THE EFC REVIEW:
Peter Sempel makes one print of a film and then travels around the world showing it. His documentaries are like a who's who of the western and eastern avant-garde intellegentsia. He's researching and documenting a certain kind of person who lives in between worlds, or beyond worlds. People for whom language, geography and culture are meaningless and for whom the human spirit is the only reality.
I was lucky to see Nina Hagen = Punk+Glory at the San Francisco Gay and Lesbian Film Festival.
I don't know why exactly it showed at the SFGLFF, maybe because Nina Hagen is cool or Sempel said "hey, film festival" and the festival organizers said "hey, Nina Hagen" and cinematic bliss ensued.
I've been a huge fan of Nina Hagen since I poked my mom in the uterus with a spiky mowahk. She's wild, she's brash, she's daring and she's not as flipped out of her gourd as some people think.
Okay, so she's telepathic, been visited by Aliens and is a Hindu/Christian. Makes perfect sense for someone who calls herself the Mother of Punk.
She's totally cosmic and has managed to raise 2 kids. She's concerned that her son, the younger of the two, doesn't speak German because he's being raised in Los Angeles where she now lives. In so many ways she's a typical mom. She cooks dinner, she admonishes, she does laundry, but she also rolls around in the driveway making lots of noises with her mouth while her kid plays nearby. She can make music out of anything. She loves to experiment. I think her whole life is one big experiment in being human. "Oooh. look,, I'm human in this lifetime, isn't this exciting!" There are moments of her on film that are transcendent. Her connection to something greater is genuine and it shows beautifully. When she was dancing in the ocean draped in seaweed,she didn't look like a fool, she looked like part of the ocean, matching its ebb and flow and moving with the sound of the breaking waves. It was as if she was the seaweed, rolling about in the tumbling surf. She was ecstatic and inspired. I was moved by her "performance" of being just who she is. To me that was the value of the documentary, not the footage of previous staged performances.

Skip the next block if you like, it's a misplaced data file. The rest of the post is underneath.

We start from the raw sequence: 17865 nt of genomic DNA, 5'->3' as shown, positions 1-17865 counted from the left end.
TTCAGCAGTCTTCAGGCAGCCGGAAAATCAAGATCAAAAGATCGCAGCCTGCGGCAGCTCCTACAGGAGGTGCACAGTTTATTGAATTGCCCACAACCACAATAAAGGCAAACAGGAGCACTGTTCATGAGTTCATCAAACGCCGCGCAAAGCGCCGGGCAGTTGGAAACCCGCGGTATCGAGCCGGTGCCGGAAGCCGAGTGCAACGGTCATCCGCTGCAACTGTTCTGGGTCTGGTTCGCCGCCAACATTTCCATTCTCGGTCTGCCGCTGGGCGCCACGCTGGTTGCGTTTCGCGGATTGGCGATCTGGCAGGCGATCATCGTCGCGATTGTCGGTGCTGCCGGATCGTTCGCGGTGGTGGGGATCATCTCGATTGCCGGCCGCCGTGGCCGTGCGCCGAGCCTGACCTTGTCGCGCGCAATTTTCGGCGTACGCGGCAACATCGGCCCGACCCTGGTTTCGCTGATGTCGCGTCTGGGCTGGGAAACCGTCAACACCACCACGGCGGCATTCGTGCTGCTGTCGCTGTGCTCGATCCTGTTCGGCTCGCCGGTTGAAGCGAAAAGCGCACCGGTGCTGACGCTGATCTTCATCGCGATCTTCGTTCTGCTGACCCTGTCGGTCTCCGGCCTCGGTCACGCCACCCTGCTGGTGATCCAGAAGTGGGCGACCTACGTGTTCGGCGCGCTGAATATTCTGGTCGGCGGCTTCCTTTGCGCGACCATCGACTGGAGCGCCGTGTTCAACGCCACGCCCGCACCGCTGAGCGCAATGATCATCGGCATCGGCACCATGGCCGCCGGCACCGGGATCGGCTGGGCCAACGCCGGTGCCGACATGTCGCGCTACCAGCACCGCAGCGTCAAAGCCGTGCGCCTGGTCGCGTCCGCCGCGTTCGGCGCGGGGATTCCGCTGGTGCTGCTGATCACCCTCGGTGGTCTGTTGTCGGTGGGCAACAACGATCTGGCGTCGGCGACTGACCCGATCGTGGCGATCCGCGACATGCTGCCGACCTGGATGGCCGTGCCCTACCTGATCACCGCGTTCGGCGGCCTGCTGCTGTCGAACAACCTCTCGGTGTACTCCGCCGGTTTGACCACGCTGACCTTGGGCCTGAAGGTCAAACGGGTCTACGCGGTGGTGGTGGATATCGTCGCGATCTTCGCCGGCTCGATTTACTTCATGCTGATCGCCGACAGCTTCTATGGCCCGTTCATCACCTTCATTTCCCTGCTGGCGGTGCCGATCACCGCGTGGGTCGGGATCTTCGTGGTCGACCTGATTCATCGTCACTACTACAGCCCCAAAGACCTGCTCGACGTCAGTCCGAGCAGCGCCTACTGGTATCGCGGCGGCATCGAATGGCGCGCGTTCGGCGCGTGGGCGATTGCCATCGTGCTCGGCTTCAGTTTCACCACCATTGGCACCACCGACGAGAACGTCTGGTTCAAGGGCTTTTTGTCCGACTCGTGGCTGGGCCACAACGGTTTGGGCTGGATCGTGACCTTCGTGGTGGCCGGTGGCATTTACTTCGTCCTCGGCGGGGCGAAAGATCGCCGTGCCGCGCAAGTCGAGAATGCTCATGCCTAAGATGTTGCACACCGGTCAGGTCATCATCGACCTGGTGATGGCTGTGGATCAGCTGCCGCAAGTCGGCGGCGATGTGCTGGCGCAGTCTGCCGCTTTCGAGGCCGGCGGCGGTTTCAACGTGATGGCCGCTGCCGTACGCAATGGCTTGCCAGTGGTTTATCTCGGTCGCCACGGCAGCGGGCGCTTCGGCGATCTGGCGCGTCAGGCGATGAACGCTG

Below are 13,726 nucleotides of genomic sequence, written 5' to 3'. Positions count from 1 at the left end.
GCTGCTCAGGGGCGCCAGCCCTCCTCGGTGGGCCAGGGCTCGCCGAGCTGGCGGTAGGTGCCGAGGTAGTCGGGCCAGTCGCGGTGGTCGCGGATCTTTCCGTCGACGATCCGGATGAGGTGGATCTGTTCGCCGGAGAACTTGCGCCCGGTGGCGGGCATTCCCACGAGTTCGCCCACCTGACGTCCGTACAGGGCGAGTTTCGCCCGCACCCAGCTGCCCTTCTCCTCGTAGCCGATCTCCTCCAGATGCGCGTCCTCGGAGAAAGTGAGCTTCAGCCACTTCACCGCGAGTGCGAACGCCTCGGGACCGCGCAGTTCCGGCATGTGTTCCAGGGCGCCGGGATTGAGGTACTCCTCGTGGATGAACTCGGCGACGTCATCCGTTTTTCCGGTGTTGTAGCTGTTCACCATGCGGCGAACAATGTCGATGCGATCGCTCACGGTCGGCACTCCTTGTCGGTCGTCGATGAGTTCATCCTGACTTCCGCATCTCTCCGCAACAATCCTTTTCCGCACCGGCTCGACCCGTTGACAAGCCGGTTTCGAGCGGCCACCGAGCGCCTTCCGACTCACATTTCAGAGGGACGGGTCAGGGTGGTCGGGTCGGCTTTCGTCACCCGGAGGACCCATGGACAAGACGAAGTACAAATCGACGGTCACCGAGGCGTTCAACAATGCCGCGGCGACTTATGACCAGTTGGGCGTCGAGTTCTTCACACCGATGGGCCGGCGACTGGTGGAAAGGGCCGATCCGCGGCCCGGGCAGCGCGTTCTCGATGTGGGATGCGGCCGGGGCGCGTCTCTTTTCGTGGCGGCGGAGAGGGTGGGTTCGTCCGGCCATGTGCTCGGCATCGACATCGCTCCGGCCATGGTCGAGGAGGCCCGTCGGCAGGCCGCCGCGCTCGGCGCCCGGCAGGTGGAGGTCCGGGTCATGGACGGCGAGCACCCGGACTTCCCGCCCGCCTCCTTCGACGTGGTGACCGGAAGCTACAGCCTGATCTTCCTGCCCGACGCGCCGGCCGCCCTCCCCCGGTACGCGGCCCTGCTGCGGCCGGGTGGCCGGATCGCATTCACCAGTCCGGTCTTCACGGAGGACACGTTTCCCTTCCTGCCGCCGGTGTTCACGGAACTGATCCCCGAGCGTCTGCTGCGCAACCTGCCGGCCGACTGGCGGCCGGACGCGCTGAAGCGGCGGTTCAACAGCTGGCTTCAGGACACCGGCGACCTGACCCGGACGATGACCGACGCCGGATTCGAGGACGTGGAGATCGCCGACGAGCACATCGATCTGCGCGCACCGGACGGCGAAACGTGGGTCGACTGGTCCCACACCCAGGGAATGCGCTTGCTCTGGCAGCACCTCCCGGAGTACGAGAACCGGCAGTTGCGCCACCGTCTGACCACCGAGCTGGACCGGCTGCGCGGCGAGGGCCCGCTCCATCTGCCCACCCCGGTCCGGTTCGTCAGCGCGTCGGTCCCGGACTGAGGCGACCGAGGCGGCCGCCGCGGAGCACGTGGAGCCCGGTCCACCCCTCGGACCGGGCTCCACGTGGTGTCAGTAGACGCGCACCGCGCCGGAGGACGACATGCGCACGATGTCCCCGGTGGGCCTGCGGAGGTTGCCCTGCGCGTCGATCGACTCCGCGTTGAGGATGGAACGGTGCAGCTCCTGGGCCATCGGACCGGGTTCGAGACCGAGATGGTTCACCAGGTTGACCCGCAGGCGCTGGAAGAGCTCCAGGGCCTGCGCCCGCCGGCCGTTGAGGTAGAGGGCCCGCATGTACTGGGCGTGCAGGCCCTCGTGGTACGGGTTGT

The film is a documentary mostly about her life as a performer and an artist but also her spiritual life. Its really her spirituality that defines her and makes her art make sense. Now, most people when they hear "spiritual" they think "religious". Nina is more like devoted to the spirit of ... God/Human. After watching this film, I'm convinced she's a saint.
You know, last year was the year of Nina Hagen for me. On my way back from Paris, on the United Airlines flight, one of the in-flight audio programs was a retrospective about ... Nina Hagen! From her early days in East Berlin as a news worthy punk icon (she once masturbated on state television during an interview) through to her more recent rock inspired glamorama.
Many of Nina's friends, including Udo Keir (Dancer in the Dark), George Clinton, Anthony Kiedis and Angelyne are featured either with Nina or talking about her.
The audience I saw the film with was pretty much something like a gathering of die-hard fans. Lots of shaved heads, colored hair and outrageously expressionistic outfits made it a post-punk reunion. I never see these people in San Francisco where I live. I guess it takes the call of the high priestess to gather the tribe.
She still performs, she's come a long way since "New York, New York" or "Universal Radio", two of her big club hits in the mid 80's but she's only gotten more fine, like a 30 year old scotch that still needs another 5 years before its aroma fully ripens into a complex, indescribably musky fruity oaky vanilla, transcending the parts to come together as a unique whole.
I'm glad this film was made. Its there now, for other people to discover for as long as it can be reproduced. She is not prime-time material because she's not an act. If she were just a show, we could watch and know that she takes the costume off, washes her face and slumps down in front of the boob tube. We know that we've just been entertained and can return to the safetey and comfort of our Euclidean Geometry and our Copernican Solar System and our Gods. But there is no Nina behind the orange curtain. We are always backstage and onstage with her.
She challenges our assumptions about life, living and being human. She is designed to be the red herring, the wrench in the gears. That is her art. She is living art. She is still out there, wrenching gears as we speak. You can go to her website, buy her recordings and see her live.